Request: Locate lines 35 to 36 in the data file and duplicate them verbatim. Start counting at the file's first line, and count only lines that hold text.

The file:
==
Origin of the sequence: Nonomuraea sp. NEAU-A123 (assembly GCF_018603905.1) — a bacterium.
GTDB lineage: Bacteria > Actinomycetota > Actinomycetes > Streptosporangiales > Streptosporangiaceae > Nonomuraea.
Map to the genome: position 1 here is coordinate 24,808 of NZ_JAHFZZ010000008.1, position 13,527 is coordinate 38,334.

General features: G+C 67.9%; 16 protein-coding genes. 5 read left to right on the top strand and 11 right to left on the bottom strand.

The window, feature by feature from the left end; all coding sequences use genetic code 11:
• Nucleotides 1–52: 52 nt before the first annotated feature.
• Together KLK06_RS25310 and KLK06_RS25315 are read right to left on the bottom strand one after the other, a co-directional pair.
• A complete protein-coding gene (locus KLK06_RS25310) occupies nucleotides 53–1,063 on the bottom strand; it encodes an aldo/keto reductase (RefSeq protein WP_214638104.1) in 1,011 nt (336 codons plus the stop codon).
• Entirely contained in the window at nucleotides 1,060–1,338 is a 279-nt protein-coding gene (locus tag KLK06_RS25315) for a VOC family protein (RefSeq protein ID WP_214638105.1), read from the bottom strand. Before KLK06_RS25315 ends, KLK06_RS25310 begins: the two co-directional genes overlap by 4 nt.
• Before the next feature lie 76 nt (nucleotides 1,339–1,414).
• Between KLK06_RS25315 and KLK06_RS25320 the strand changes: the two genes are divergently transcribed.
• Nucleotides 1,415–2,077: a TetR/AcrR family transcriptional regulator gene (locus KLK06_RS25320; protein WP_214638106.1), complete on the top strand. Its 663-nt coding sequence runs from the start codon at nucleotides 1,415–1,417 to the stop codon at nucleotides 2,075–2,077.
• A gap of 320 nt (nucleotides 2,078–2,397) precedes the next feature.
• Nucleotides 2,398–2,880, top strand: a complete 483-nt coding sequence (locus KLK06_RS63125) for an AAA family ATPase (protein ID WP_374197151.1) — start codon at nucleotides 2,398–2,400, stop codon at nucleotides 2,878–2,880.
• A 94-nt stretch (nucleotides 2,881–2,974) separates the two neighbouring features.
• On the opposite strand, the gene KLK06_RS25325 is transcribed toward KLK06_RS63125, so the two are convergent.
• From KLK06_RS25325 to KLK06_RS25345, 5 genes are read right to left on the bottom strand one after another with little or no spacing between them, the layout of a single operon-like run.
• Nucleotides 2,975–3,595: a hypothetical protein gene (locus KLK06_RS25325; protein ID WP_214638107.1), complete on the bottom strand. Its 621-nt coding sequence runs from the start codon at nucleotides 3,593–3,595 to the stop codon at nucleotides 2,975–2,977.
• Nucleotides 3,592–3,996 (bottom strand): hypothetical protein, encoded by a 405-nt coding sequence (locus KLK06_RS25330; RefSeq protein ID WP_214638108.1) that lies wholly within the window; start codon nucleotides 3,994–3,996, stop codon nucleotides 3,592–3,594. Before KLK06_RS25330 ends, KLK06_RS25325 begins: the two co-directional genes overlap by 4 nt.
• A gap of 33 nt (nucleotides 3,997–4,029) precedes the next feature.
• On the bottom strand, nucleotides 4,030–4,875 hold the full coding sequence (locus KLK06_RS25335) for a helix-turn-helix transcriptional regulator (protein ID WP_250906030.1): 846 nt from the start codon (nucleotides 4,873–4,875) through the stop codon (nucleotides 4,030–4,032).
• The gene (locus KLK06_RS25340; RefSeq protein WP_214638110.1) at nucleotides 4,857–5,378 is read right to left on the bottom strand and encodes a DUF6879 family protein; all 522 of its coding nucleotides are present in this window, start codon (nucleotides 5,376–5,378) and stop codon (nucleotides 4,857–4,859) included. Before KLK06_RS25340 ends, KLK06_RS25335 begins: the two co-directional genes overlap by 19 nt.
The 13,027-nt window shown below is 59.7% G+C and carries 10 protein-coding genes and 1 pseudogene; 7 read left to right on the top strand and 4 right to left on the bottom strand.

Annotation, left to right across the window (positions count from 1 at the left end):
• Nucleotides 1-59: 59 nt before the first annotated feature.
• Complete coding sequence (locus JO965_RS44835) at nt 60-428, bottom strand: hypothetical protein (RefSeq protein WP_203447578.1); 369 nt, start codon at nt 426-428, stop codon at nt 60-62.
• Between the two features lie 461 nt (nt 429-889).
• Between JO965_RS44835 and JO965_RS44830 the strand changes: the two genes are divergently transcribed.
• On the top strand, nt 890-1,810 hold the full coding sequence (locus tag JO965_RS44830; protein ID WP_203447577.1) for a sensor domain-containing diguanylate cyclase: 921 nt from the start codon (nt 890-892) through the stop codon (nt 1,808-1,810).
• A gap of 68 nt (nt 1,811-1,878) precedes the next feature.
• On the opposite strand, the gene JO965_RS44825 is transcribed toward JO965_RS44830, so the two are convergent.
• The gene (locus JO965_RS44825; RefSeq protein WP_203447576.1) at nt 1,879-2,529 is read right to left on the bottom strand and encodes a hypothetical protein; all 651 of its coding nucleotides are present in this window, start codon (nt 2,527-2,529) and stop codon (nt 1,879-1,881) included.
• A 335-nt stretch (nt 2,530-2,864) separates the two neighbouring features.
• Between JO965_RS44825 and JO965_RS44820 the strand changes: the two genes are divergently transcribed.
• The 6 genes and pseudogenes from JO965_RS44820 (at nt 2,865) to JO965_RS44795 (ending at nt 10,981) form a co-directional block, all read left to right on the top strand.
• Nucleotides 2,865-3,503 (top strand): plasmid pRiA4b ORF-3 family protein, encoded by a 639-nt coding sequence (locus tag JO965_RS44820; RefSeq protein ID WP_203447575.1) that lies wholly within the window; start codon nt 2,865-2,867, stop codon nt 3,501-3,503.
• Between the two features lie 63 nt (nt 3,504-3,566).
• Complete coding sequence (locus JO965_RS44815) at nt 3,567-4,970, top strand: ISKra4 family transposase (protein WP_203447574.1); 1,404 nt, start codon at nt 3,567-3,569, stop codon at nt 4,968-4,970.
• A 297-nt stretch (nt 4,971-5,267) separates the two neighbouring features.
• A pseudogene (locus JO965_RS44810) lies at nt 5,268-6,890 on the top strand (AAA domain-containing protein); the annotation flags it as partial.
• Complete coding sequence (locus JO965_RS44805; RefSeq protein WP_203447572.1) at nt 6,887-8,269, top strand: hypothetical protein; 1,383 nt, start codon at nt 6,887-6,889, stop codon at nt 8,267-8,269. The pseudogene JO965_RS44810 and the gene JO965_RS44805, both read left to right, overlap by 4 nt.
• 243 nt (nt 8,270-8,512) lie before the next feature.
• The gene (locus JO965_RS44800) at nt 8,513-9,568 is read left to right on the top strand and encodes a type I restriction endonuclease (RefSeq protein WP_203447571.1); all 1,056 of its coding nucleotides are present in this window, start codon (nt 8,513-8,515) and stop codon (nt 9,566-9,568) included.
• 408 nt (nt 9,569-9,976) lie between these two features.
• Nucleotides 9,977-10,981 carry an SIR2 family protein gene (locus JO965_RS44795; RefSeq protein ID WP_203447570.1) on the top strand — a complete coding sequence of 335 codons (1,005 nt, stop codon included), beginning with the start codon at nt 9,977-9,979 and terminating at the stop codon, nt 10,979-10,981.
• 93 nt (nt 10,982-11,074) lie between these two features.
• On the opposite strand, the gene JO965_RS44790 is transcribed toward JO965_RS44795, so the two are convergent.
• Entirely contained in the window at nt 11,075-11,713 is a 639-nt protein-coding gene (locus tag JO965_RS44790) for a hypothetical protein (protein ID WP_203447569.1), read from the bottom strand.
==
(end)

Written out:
• The 6 genes and pseudogenes from JO965_RS44820 (at nt 2,865) to JO965_RS44795 (ending at nt 10,981) form a co-directional block, all read left to right on the top strand.
• Nucleotides 2,865-3,503 (top strand): plasmid pRiA4b ORF-3 family protein, encoded by a 639-nt coding sequence (locus tag JO965_RS44820; RefSeq protein ID WP_203447575.1) that lies wholly within the window; start codon nt 2,865-2,867, stop codon nt 3,501-3,503.